[llvm-dev] [RFC] Promoting the RISC-V backend from 'experimental' to 'official' for 9.0

Alex Bradbury via llvm-dev llvm-dev at lists.llvm.org
Mon Jul 8 15:19:39 PDT 2019

The 9.0 release is currently scheduled to branch in 10 days time, on
the 18th of July, with a final release expected on 28th August. I
would like to propose promoting the RISC-V backend from its current
"experimental" status to "official" prior to this branch. This means
that the RISC-V backend will be built by default and support included
in standard binary distributions of LLVM/Clang.

# Status

RISC-V is a modular ISA with 32- and 64-bit variants, as well as a range of
options specified in "ISA naming strings". The RISC-V backend supports
both variants and all standard extensions. RV32IMAFDC, RV64IMAFDC, and
the ilp32, ilp32f, ilp32d, lp64, lp64f, lp64d ABIs (the clang
hard-float ABI patch will land imminently

We have a fairly comprehensive out set of in-tree unit tests, multiple
groups have indicated they are using Clang/LLVM for their RISC-V
embedded firmware builds and more recently we have been pushing
forwards on issues related to building Linux/FreeBSD applications. The
GCC torture suite has a 100% pass rate, we're seeing a 98% pass rate
on the LLVM test-suite (failures are almost all related to C++
exception handling, which we hope to resolve soon), and we've been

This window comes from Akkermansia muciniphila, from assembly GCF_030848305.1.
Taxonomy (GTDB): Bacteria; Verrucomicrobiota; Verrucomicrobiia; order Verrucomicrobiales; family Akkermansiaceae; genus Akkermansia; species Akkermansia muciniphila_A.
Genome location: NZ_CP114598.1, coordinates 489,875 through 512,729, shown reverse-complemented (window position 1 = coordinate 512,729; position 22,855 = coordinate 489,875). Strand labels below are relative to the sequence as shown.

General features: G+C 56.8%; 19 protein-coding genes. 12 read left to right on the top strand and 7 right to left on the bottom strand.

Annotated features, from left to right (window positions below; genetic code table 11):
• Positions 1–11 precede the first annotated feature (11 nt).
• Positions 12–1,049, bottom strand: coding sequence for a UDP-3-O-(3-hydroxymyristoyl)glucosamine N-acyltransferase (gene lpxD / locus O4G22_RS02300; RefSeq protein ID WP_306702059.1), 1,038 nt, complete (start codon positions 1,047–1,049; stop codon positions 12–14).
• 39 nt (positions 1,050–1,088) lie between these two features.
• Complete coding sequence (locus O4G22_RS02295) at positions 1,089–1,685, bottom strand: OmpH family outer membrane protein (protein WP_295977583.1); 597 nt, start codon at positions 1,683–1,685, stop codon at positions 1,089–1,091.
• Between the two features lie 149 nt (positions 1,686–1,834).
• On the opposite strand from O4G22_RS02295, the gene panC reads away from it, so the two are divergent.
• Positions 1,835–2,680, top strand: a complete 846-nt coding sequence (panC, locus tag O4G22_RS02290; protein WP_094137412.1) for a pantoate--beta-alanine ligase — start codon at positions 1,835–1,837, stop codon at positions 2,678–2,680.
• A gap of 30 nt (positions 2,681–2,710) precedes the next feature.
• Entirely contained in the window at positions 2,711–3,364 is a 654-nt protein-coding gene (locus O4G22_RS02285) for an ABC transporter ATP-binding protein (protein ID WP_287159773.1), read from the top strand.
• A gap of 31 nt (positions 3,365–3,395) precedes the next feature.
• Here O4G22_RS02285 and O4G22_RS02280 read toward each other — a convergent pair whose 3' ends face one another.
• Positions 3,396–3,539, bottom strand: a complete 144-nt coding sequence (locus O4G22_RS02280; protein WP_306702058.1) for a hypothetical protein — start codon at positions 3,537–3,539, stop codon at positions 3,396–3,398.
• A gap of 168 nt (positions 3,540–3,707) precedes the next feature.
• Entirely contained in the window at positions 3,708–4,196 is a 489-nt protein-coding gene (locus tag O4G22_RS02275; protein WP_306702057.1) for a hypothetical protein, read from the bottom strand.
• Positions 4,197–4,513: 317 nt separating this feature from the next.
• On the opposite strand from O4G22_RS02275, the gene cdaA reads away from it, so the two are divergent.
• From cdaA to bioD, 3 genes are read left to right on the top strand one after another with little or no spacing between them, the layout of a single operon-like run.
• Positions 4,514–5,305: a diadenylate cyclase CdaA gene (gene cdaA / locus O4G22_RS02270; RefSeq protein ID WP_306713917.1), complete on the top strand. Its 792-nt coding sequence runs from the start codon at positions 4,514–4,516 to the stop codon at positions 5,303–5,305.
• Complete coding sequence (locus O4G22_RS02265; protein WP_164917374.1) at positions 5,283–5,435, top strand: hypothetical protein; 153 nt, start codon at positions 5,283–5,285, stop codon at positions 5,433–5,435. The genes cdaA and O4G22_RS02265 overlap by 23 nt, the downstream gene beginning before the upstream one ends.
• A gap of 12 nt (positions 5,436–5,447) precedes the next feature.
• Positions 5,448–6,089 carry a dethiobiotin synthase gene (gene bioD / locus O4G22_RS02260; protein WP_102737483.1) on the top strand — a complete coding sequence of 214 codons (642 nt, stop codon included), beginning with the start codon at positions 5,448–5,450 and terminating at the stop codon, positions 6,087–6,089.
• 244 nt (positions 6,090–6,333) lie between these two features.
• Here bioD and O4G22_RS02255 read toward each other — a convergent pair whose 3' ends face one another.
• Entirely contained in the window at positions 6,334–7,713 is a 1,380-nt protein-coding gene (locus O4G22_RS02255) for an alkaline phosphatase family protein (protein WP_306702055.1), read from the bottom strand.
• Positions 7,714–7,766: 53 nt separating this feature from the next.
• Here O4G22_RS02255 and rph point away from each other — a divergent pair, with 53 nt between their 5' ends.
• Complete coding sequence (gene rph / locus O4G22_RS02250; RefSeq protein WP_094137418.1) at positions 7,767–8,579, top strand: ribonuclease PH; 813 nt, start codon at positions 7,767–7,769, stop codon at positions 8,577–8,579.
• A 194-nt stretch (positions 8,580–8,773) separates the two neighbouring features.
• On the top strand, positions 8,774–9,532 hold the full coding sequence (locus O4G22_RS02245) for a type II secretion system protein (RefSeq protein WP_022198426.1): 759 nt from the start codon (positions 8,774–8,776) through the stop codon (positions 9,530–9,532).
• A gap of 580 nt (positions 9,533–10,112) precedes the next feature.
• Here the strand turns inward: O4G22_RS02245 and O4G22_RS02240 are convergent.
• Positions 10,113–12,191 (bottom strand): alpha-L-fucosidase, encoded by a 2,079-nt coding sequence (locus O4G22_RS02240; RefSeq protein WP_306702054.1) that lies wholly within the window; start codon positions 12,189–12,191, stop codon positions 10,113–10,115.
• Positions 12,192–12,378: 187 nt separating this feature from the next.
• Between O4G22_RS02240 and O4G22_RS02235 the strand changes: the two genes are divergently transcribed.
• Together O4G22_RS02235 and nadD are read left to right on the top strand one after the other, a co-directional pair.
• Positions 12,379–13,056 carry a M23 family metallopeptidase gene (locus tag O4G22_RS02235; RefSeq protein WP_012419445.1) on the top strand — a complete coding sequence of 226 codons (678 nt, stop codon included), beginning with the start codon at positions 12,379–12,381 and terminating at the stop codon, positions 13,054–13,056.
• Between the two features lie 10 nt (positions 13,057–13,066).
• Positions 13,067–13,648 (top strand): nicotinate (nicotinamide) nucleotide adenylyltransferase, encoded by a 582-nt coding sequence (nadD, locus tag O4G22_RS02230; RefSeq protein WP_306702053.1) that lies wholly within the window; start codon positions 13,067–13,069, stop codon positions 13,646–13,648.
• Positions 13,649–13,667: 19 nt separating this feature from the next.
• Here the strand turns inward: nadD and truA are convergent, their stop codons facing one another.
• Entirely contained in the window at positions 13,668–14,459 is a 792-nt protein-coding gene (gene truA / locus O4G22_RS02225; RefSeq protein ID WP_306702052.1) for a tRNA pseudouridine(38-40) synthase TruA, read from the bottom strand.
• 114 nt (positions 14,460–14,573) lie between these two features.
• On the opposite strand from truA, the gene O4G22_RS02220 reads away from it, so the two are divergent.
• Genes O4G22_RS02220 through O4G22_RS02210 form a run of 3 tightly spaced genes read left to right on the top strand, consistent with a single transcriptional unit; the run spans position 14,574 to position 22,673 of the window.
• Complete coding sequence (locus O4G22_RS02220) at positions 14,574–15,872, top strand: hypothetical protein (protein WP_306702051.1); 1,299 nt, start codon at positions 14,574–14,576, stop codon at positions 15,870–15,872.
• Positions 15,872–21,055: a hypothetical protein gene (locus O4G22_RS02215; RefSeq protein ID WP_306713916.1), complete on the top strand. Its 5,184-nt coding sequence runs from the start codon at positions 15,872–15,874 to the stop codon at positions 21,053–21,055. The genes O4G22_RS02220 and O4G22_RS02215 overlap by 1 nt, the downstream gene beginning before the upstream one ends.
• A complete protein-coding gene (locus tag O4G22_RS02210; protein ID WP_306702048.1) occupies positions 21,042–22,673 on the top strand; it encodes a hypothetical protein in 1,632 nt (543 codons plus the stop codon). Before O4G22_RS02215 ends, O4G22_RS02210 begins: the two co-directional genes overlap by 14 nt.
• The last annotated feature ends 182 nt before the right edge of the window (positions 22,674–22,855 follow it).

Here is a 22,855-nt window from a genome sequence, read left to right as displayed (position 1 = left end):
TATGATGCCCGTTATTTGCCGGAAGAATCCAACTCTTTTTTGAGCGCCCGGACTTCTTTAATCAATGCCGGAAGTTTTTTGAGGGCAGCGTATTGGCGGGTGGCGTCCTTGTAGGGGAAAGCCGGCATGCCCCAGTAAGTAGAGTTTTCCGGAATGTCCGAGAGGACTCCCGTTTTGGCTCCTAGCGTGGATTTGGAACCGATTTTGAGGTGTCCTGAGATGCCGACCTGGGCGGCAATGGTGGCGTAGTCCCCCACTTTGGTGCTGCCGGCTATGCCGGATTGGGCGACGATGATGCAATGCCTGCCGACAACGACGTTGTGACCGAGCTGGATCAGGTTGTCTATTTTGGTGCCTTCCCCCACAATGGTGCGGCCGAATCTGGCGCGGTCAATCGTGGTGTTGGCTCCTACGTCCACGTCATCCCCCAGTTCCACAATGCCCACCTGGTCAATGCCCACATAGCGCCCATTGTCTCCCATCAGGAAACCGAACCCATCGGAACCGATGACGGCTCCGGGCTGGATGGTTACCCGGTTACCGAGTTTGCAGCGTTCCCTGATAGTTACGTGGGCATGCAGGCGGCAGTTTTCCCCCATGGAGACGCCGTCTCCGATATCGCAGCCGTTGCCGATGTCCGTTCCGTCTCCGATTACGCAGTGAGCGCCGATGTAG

able to get over 90% of buildroot's over 20000 packages to build for
RISC-V using clang, where most failures are due to build system issues
or GCCisms. We can compile and run meaningful programs (e.g. build a
rootfs with nginx, serve HTTP requests).

Additionally, I understand that LLD support is now roughly feature-complete
with the exception of support for linker relaxation. Fangrui Song has been
most active on RISC-V LLD recently.

There is initial Rust support for bare metal rv32 and rv64, with support for
hard float Linux targets due to start soon.

I believe that we are ready to flip the switch towards an 'official' target.
At lowRISC, we're ready to address any issues that arise, and as noted below
we're delighted that there's a growing community of contributors around this
backend who are equally invested in its success.

## Thanks

I started work on the RISC-V LLVM backend around the end of 2016
through lowRISC, a not-for-profit open source hardware/software
engineering company I co-founded. I'd like to thank everyone who gave
encouragement, helped with funding in order to support this work, or
submitted reviews or patches. As well as growing the toolchain team at
lowRISC (Luís Marques, Sam Elliott, and myself), we've been able to
help grow a community of contributors around this work. There are far
too many names to mention, but engineers from organisations such as
Qualcomm, AndesTech, Embecosm, Google, and the University of Cambridge
have all made notable contributions.

## End

Although becoming an official backend would be a huge milestone, of course it's
far from the end of the road. We'll be continuing to work on code size and
generated code performance improvements, better testing, working with language
communities like Rust/Swift/Julia/..., support for additional LLVM features
and RISC-V instruction set extensions, etc.

Any questions / concerns / feedback?

Alex Bradbury,
CTO and Co-Founder, lowRISC CIC

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